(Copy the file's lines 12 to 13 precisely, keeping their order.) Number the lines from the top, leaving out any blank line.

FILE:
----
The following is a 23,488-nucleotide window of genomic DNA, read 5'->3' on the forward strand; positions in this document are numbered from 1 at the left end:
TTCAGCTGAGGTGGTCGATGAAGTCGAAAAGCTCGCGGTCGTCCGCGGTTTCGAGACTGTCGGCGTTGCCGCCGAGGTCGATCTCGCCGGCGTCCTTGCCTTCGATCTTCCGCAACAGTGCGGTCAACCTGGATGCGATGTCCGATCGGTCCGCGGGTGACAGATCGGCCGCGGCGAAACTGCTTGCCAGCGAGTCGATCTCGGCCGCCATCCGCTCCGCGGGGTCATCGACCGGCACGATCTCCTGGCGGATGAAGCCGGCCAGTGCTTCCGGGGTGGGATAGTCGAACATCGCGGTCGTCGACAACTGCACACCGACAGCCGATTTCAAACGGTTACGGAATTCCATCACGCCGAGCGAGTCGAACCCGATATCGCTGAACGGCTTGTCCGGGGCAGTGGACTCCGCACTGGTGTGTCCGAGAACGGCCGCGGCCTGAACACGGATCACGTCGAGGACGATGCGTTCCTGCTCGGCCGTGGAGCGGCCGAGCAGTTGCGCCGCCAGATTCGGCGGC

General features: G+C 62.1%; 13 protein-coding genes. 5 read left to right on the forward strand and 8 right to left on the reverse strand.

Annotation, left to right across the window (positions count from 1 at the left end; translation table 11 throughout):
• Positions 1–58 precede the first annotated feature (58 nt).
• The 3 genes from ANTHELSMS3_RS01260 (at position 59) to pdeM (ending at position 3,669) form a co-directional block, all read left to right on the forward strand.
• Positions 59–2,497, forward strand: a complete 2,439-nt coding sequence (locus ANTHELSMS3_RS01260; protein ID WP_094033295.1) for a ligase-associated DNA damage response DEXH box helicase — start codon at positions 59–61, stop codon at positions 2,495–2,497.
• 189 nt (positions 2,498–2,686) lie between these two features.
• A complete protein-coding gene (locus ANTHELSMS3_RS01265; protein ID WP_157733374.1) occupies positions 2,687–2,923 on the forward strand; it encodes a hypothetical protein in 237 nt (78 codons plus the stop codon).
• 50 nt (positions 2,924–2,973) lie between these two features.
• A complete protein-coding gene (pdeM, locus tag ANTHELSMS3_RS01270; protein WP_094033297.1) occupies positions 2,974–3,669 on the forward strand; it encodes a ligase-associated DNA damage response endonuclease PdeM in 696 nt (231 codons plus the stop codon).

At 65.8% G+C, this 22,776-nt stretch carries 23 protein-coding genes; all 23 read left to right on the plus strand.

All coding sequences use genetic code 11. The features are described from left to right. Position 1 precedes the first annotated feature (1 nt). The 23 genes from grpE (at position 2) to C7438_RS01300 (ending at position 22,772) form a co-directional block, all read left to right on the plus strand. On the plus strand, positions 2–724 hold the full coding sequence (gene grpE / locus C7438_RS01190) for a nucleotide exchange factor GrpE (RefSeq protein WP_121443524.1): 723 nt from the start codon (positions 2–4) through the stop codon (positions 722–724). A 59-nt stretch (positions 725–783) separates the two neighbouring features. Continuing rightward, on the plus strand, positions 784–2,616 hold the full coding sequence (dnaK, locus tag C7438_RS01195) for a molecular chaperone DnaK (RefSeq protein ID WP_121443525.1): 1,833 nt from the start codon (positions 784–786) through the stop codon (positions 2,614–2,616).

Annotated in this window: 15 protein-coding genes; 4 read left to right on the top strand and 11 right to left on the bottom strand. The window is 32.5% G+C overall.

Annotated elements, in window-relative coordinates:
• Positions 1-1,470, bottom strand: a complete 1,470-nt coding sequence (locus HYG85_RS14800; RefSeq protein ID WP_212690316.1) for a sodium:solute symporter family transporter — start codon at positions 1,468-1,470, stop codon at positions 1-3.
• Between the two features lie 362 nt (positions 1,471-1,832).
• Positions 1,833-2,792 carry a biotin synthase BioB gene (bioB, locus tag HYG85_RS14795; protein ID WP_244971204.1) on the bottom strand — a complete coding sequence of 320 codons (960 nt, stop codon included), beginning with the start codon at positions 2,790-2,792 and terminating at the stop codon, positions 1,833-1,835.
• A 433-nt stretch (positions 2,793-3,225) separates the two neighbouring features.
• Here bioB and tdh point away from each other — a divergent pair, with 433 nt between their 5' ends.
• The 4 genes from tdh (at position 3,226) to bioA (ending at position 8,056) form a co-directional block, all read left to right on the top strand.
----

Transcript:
At 65.8% G+C, this 22,776-nt stretch carries 23 protein-coding genes; all 23 read left to right on the plus strand.

All coding sequences use genetic code 11. The features are described from left to right. Position 1 precedes the first annotated feature (1 nt). The 23 genes from grpE (at position 2) to C7438_RS01300 (ending at position 22,772) form a co-directional block, all read left to right on the plus strand. On the plus strand, positions 2–724 hold the full coding sequence (gene grpE / locus C7438_RS01190) for a nucleotide exchange factor GrpE (RefSeq protein WP_121443524.1): 723 nt from the start codon (positions 2–4) through the stop codon (positions 722–724). A 59-nt stretch (positions 725–783) separates the two neighbouring features. Continuing rightward, on the plus strand, positions 784–2,616 hold the full coding sequence (dnaK, locus tag C7438_RS01195) for a molecular chaperone DnaK (RefSeq protein ID WP_121443525.1): 1,833 nt from the start codon (positions 784–786) through the stop codon (positions 2,614–2,616).